Nir Eyal - "The Automatic Customer: How to Design User Behavior"

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In an age of increasing online distractions, companies need to form habits to stay relevant in users lives. Nir Eyal discusses the latest in Behavior Engineering to explain how businesses create indispensable products. Nir will walk through his innovative framework, which he calls the Desire Engine to explain the fundamental elements of habit formation.


  • 1. Behavior EngineeringGamification SummitJune 21, 2012Nir Eyal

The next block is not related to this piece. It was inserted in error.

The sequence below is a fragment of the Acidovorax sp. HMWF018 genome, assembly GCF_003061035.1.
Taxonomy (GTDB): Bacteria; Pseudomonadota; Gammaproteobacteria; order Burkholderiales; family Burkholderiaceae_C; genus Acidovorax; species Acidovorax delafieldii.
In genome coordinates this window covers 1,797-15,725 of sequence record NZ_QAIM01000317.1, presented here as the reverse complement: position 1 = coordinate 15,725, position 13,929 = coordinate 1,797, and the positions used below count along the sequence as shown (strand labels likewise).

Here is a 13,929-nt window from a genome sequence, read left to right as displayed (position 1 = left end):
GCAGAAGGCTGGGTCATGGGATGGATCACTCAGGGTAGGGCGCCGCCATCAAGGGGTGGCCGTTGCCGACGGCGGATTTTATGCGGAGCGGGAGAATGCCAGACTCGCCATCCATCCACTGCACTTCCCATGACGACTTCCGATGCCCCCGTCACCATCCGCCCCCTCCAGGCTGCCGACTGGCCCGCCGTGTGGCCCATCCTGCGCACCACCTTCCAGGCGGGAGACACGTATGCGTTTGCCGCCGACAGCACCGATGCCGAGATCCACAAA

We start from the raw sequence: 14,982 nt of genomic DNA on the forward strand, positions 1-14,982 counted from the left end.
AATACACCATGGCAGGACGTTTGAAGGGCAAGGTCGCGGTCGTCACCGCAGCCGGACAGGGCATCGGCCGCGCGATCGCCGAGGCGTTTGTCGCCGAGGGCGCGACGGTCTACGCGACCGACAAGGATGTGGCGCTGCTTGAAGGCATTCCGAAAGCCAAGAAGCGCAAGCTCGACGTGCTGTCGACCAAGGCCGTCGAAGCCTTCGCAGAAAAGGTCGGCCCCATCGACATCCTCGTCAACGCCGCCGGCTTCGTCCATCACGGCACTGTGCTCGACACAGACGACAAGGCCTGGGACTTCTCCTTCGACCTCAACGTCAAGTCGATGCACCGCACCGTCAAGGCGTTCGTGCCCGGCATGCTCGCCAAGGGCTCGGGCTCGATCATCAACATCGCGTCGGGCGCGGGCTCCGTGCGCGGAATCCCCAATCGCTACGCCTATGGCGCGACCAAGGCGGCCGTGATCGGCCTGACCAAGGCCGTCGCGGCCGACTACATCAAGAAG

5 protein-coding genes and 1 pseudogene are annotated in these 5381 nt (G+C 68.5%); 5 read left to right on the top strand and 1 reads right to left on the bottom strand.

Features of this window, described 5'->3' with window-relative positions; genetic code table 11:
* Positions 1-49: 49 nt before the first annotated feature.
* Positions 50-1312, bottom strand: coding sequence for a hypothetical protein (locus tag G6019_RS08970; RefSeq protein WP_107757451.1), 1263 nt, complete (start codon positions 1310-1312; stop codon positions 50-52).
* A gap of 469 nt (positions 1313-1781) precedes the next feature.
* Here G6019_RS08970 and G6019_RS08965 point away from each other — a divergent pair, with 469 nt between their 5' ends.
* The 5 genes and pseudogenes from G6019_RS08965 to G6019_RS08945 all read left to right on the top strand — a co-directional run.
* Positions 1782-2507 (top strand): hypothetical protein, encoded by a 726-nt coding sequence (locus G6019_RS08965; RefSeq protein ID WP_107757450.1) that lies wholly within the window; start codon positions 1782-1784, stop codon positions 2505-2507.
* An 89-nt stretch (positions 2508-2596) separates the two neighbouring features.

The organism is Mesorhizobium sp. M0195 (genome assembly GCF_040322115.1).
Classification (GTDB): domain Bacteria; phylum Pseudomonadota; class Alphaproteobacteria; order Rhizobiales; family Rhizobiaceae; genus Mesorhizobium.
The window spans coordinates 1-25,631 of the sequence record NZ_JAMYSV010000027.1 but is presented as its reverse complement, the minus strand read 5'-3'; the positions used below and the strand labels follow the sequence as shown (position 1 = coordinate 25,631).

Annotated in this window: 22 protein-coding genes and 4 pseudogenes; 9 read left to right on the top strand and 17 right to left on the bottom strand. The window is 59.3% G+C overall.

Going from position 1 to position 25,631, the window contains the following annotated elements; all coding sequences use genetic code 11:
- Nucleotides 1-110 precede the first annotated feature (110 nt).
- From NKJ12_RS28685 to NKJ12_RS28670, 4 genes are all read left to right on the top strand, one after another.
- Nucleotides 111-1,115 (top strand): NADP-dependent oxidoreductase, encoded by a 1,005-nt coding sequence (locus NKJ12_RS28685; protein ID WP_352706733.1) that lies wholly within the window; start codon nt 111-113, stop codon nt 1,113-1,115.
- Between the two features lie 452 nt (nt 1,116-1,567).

2. WTF? 3. Patterns 4. Vitamins or painkillers? 5. Selling painkillers- Obvious need - stop pain- Quantifiable market- Monetizable 6. Selling vitamins- Emotional need, not efficacy- Makes me feel good knowing...- Unknown market 7. Vitamins or painkillers? 8. Habit when not doingcauses pain. 9. Habit-forming technologyPleasure PainseekingalleviationVitamin 10. "The Cigarette of this Century" - Ian Bogost 11. "We wanted flying cars, insteadwe got 140 characters." - Peter 12. How engineerautomaticity? 13. Desire engines create 14. The Desire EngineTrigger Action External InternalCommitment Var. Reward 15. Triggerexamples? 16. Trigger Examples External InternalAlarmsEmotions AdvertisingRoutinesCalls-to-action SituationsEmailsPlacesStoresPeople 17. Negative emotions provide internal triggers Dissatisfied Boredom Indecisive Lonesome Lost Fear TenseConfusion Fatigued Powerlessness Inferior Discouraged 18. Action 19. whendoing < thinking = action 20. Fogg Behavior ModelB = m.a.t.motivation triggers 21. Behaviors to Actions with Cross-Functional Teams= marketingmotivationtriggers =interaction designability = product 22. Variable 23. We crave predictability Variable rewardsdrive us nuts Compulsion to makesense of cause andeffect Dopamine systemdrives the search 24. The search for rewards theTribe thethe Hunt Self 25. Search for Social Rewards - Acceptance the - SexTribe- 26. Search for Resources- Foodthe - Money Hunt - 27. Search for Sensation- Mastery the- Consistency Self - Competency- 28. Var Rewards Levers Type Frequency Amplitude 29. Commitment 30. Commitment Where user does a bit of work. Pays with something of value: time, money, social capital, effort, data 31. Little commitments,big resultsGroup 1: 83% refusedGroup 2: 76% acceptedFreedman & Fraser, 32. The logic of commitment Should I spend (time, money, effort ...) onthis? Only an idiot would spend on somethingnot good. Since I spent on it before and I am not anidiot, it must be good. Takeaway: Consistency is a cognitive hackProps to Jesse 33. Commitments makethe next actionmore likely. 34. Desire Engine CanvasTrigger ActionCommitment Var. Reward 35. How to use aDesire Engine1. Think of what the INTERNAL TRIGGER will be. Whats the existing habit youre attaching to?2. Confirm the EXTERNAL TRIGGER touches the user near the existing habit. Ensure user understands what its for?3. Prompt the intended ACTION - Make sure its very simple and defined. Ex - We want user to scroll4. Add VARIABLE REWARDS - Mix the type (hunt, tribe, self), change frequency, and amplitude.5. Ask for the COMMITMENT - Does it increase the likelihood of next cycle? 36. Use this for good. 37. Examples if Time 38. Twitter (Consumer)T AFacebook, friend, email ...ScrollC VRInformationFollow(Hunt) 39. Twitter (Creator)TAApp icon, mention, message Re-Tweet orBoredom, curiosity,TweetLonesomeCVR Connect with Social feedback others: (Tribe) @ reply, DM 40. EmailT AIcon on phoneOpen unreadProcrastinate, anxiety, messagesthoughts of others....C VRTribe, hunt and Write backself 41. Farmville T A Facebook feed, email ...PlayBoredom, lonesome,loss aversion = anxiety C VR Build farm Points (hunt) Invite others Personalized Pay $ virtual goods (self) 42. Spectator sportsT AEverywhereWatchBoredom, anxiety ...C VRIdentify self as fan Outcome (Self)Buy stuffFandom - belonging (Tribe)Attend eventsCapturing the win (Hunt) 43. Shopping TAEverywhere BrowsePowerlessness,dissatisfaction, anxiety ... CVRBuy Hunting the object (Hunt)Brand selfShopping with friends (Tribe)Anchor priceCapturing the deal (Self) 44. Please raise your phone in the air. 45. Leave Feedback, Win aPrize! at end of survey) 46. Tribe, Hunt, or Self? 47. Tribe, Hunt, or Self? 48. Tribe, Hunt, or Self? 49. Searching, searching andnever 50. The MDA Gaming ModelMechanics: The Rules and ActionsTriggerAction Aesthetics: EmotionalDynamics: Response GeneratedResponse Based on User InputCommitment Var. 51. Habit Testing IdentifyFind habitualusers Modify CodifyAdapt user flowUnderstand based on commonalities learnings (Habit Path) 52. Products must adapt